Popular food dye could trigger inflammatory bowel disease

Dr Zoe discusses the signs and symptoms on Crohn's disease

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The exact causes of inflammatory bowel disease have remained a mystery and research has lagged to get to the bottom of the matter. Some studies suggest the deregulation of the immune responses is to blame, while others point to imbalances in the gut. According to the findings of a new study, a popular colourant used widely in food could trigger the condition by inflicting “significant harmful effects” on the gut.

New research has shown that Allura Red (AR) dye could disrupt the functioning of the gut barrier, inflicting harm on the gut and encouraging inflammation.

Allura Red is a synthetic food colourant that is widely used in commercial food products, meaning it has significant human exposure.

The food dye is used predominantly to add colour and texture to sweets, soft drinks, dairy products and some cereals, often with the aim of making these products more alluring to children.

One of the main dangers of disrupting the gut barrier is the overproduction of serotonin.

This could in turn potentially trigger inflammatory bowel diseases (IBDs) like Crohn’s and ulcerative colitis.

The latest research published in the journal Nature Communications showed that chronic exposure to AR at a dose found in commonly consumed dietary products exacerbates colitis.

The study, performed on mice, found that intermittent exposure to the food dye over a period of 12 weeks did not influence susceptibility to colitis.

Professor Waliul Khan, from McMaster University in Canada, described the “alarming” finding as a significant advancement in public health.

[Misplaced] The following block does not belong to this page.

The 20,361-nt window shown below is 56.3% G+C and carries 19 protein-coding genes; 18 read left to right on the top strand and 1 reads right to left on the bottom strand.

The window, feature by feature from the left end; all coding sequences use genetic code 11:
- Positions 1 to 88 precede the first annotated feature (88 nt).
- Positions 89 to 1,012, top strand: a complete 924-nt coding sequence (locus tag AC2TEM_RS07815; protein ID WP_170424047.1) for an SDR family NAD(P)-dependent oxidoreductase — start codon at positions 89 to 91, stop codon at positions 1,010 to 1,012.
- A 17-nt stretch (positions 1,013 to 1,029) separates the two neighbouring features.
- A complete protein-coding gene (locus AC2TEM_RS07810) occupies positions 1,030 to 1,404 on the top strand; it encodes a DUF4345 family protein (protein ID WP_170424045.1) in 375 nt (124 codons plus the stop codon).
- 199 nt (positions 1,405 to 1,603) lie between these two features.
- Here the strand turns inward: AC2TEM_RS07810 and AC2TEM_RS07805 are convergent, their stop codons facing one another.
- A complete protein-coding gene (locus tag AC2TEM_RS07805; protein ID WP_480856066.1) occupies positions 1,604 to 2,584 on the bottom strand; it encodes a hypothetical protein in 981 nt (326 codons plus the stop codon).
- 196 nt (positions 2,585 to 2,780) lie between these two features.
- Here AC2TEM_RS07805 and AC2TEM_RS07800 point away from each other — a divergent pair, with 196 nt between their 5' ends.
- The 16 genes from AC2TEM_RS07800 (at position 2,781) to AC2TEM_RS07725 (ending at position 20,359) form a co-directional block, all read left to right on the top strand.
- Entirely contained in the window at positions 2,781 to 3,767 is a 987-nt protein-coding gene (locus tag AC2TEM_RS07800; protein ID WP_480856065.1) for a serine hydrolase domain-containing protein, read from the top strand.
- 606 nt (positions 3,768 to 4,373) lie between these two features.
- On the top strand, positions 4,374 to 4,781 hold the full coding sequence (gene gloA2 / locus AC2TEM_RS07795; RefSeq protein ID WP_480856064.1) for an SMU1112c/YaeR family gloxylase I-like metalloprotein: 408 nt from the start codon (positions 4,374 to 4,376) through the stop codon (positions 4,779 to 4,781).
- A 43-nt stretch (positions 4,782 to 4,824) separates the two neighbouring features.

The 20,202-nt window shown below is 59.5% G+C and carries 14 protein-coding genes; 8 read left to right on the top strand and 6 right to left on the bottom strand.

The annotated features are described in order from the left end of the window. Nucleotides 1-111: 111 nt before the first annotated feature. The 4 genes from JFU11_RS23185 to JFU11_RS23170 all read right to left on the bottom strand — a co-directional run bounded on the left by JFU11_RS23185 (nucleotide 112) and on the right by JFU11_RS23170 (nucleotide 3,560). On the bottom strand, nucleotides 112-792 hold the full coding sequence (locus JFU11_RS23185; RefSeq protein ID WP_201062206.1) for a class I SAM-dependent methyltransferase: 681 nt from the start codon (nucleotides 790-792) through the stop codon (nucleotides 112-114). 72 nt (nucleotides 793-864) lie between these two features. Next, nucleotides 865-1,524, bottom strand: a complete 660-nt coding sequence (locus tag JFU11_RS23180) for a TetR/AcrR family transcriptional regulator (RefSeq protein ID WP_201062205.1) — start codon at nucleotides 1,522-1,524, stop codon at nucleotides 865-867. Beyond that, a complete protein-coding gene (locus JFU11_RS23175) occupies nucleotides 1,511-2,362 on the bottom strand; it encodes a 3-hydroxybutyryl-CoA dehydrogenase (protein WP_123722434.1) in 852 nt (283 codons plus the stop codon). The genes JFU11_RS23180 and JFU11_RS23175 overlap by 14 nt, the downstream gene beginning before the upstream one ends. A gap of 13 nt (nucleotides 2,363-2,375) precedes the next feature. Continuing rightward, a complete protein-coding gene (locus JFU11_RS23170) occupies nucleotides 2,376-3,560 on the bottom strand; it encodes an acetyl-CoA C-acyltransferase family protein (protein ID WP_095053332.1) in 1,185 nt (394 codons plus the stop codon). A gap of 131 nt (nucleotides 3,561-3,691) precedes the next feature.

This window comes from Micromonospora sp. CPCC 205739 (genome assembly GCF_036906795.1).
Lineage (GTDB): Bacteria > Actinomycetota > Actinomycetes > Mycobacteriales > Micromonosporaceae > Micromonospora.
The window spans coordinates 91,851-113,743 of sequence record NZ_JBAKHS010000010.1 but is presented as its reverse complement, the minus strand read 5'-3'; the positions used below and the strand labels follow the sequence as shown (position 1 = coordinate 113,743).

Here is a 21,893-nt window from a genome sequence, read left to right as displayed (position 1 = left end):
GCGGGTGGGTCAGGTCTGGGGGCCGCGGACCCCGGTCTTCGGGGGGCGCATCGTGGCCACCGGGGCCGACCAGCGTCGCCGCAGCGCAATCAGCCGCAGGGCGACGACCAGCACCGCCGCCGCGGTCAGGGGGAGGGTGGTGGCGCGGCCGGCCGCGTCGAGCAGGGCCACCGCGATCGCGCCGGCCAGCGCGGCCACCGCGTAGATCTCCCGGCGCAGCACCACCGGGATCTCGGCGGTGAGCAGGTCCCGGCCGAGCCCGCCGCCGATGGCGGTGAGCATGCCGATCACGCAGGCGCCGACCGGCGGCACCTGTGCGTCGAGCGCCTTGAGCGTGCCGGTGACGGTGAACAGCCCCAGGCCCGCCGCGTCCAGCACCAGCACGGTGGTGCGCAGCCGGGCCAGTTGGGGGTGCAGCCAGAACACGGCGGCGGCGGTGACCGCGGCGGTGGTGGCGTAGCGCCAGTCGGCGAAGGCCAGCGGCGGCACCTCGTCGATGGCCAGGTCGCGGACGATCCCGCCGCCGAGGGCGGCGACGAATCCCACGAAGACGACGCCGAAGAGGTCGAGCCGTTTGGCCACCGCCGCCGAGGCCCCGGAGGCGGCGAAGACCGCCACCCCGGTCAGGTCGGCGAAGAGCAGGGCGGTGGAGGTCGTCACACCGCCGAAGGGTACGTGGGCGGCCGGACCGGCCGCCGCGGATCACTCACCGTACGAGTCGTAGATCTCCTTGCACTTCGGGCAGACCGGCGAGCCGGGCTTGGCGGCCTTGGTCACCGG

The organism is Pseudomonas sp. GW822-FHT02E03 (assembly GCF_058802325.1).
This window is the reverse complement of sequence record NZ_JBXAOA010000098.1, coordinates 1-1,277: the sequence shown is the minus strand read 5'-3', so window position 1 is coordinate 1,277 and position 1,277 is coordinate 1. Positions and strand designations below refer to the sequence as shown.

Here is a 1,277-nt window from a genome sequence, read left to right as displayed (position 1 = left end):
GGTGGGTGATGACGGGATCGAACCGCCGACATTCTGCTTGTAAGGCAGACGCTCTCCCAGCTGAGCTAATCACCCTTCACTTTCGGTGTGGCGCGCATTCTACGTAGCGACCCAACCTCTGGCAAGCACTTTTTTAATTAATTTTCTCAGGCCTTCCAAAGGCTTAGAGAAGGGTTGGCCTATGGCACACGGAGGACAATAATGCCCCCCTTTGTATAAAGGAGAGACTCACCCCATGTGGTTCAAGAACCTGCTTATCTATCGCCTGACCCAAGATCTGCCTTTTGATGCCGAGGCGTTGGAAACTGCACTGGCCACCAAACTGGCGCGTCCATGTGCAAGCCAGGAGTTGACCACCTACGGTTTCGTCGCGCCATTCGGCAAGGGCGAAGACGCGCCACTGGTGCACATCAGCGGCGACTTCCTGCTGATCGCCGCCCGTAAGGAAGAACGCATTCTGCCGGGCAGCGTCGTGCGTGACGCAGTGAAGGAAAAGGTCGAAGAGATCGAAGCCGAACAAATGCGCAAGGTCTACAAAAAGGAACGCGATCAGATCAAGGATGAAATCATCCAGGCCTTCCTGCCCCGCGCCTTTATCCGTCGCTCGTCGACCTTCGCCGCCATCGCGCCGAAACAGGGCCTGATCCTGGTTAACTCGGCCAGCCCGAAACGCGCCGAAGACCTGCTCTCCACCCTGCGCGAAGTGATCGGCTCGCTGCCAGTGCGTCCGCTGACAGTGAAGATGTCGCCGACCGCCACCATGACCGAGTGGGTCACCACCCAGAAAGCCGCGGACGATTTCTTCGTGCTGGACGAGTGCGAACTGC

The senior author said: “The study demonstrates the significance of Allura Red on gut health and identifies gut serotonin as a critical factor mediating these effects.

“These findings have important implications in the prevention and management of gut inflammation.

“What we have found is striking and alarming, as this common synthetic food dye is a possible dietary trigger for IBDs.

“This research is a significant advance in alerting the public on the potential harms of food dyes that we consume daily.”

“The literature suggests that the consumption of Allura Red also affects certain allergies, immune disorders and behavioural problems in children, such as attention deficit hyperactivity disorder.”

Most of the research probing the potential risks of food dye or human health has yielded inconclusive results so far.

There has, however, been evidence suggesting they may cause allergic reactions in some people, and hyperactivity in sensitive children.

Claims have been made that artificial dyes may also cause more serious side effects including cancer, but the opinions around this remain conflicting.

What are the symptoms of inflammatory bowel diseases?

The two most common IBDs are Crohn’s disease and ulcerative colitis, which affect the intestine and colon, respectively.

The signs and symptoms of Crohn’s disease can range from mild to severe, but anyone with persistent changes in bowel habits is advised to see a doctor.

Symptoms tend to develop gradually but they can also come on suddenly without warning.

The Mayo Clinic states: “Although inflammatory bowel disease usually isn’t fatal, it’s a serious disease that, in some cases, may cause life-threatening complications.”

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